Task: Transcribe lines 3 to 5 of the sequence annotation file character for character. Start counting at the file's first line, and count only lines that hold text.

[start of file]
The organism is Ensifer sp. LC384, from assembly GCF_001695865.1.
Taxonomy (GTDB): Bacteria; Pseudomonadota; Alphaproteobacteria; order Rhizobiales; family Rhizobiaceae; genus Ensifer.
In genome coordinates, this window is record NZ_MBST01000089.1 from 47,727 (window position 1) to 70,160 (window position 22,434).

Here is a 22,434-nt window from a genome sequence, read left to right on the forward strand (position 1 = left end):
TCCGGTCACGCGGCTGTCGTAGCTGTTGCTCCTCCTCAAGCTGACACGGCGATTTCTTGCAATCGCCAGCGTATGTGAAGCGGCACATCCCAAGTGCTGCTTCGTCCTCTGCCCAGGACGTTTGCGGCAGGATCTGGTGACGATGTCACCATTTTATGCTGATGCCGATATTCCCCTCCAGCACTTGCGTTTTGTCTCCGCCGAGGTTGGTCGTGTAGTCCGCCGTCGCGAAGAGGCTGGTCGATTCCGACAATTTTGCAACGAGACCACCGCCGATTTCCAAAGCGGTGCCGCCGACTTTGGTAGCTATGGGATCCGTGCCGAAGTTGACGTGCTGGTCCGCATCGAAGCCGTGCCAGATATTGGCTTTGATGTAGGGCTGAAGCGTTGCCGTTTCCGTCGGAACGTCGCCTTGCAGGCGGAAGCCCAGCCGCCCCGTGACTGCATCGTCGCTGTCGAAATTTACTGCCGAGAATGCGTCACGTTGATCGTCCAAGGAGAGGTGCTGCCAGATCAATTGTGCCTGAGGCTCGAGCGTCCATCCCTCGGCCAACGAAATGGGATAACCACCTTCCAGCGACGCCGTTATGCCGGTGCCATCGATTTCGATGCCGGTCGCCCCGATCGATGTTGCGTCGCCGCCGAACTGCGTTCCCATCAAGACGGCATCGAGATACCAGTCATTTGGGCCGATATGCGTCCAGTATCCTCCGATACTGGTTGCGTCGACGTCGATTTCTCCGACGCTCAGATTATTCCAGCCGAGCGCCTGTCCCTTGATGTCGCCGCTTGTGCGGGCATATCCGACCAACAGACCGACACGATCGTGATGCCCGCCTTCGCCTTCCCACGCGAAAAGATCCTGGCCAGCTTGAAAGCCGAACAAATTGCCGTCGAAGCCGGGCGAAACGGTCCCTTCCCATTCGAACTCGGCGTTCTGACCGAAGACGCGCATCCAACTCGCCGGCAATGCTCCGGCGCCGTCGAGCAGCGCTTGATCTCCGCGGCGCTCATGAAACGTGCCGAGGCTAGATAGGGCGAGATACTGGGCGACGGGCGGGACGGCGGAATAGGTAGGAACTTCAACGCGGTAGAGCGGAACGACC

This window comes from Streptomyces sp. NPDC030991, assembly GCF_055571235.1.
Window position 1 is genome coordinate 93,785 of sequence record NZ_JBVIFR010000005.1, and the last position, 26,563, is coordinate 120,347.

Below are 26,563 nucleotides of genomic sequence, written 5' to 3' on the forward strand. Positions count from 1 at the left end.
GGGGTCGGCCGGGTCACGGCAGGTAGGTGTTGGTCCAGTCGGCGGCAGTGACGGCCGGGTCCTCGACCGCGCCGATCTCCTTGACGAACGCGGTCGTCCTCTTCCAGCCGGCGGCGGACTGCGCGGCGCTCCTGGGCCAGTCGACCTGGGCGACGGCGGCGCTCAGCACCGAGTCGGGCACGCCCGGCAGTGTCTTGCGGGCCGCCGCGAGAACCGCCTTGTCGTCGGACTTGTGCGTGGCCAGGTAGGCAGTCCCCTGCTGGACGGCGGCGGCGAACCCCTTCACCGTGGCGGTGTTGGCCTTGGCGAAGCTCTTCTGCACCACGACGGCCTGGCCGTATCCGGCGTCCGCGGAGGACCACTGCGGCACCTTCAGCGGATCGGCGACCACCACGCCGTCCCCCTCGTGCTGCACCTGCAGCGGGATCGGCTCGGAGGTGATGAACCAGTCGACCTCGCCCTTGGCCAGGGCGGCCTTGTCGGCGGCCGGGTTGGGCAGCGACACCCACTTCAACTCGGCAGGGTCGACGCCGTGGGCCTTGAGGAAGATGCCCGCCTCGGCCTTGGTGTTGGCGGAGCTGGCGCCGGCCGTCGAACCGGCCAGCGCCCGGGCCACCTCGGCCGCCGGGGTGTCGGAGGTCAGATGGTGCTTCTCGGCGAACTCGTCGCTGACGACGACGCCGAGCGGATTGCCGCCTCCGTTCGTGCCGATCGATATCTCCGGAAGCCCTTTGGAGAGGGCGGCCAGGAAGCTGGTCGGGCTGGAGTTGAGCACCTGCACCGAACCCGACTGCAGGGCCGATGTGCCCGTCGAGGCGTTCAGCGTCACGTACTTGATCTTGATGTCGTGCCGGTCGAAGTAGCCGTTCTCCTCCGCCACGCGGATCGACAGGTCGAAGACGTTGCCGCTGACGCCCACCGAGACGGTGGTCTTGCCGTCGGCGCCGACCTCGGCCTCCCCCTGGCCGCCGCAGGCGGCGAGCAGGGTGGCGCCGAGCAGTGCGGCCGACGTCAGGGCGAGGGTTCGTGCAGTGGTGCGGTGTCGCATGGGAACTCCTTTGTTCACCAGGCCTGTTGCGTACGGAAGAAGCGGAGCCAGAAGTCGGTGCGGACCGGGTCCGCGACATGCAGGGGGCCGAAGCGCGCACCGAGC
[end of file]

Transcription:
In genome coordinates, this window is record NZ_MBST01000089.1 from 47,727 (window position 1) to 70,160 (window position 22,434).

Here is a 22,434-nt window from a genome sequence, read left to right on the forward strand (position 1 = left end):
TCCGGTCACGCGGCTGTCGTAGCTGTTGCTCCTCCTCAAGCTGACACGGCGATTTCTTGCAATCGCCAGCGTATGTGAAGCGGCACATCCCAAGTGCTGCTTCGTCCTCTGCCCAGGACGTTTGCGGCAGGATCTGGTGACGATGTCACCATTTTATGCTGATGCCGATATTCCCCTCCAGCACTTGCGTTTTGTCTCCGCCGAGGTTGGTCGTGTAGTCCGCCGTCGCGAAGAGGCTGGTCGATTCCGACAATTTTGCAACGAGACCACCGCCGATTTCCAAAGCGGTGCCGCCGACTTTGGTAGCTATGGGATCCGTGCCGAAGTTGACGTGCTGGTCCGCATCGAAGCCGTGCCAGATATTGGCTTTGATGTAGGGCTGAAGCGTTGCCGTTTCCGTCGGAACGTCGCCTTGCAGGCGGAAGCCCAGCCGCCCCGTGACTGCATCGTCGCTGTCGAAATTTACTGCCGAGAATGCGTCACGTTGATCGTCCAAGGAGAGGTGCTGCCAGATCAATTGTGCCTGAGGCTCGAGCGTCCATCCCTCGGCCAACGAAATGGGATAACCACCTTCCAGCGACGCCGTTATGCCGGTGCCATCGATTTCGATGCCGGTCGCCCCGATCGATGTTGCGTCGCCGCCGAACTGCGTTCCCATCAAGACGGCATCGAGATACCAGTCATTTGGGCCGATATGCGTCCAGTATCCTCCGATACTGGTTGCGTCGACGTCGATTTCTCCGACGCTCAGATTATTCCAGCCGAGCGCCTGTCCCTTGATGTCGCCGCTTGTGCGGGCATATCCGACCAACAGACCGACACGATCGTGATGCCCGCCTTCGCCTTCCCACGCGAAAAGATCCTGGCCAGCTTGAAAGCCGAACAAATTGCCGTCGAAGCCGGGCGAAACGGTCCCTTCCCATTCGAACTCGGCGTTCTGACCGAAGACGCGCATCCAACTCGCCGGCAATGCTCCGGCGCCGTCGAGCAGCGCTTGATCTCCGCGGCGCTCATGAAACGTGCCGAGGCTAGATAGGGCGAGATACTGGGCGACGGGCGGGACGGCGGAATAGGTAGGAACTTCAACGCGGTAGAGCGGAACGACC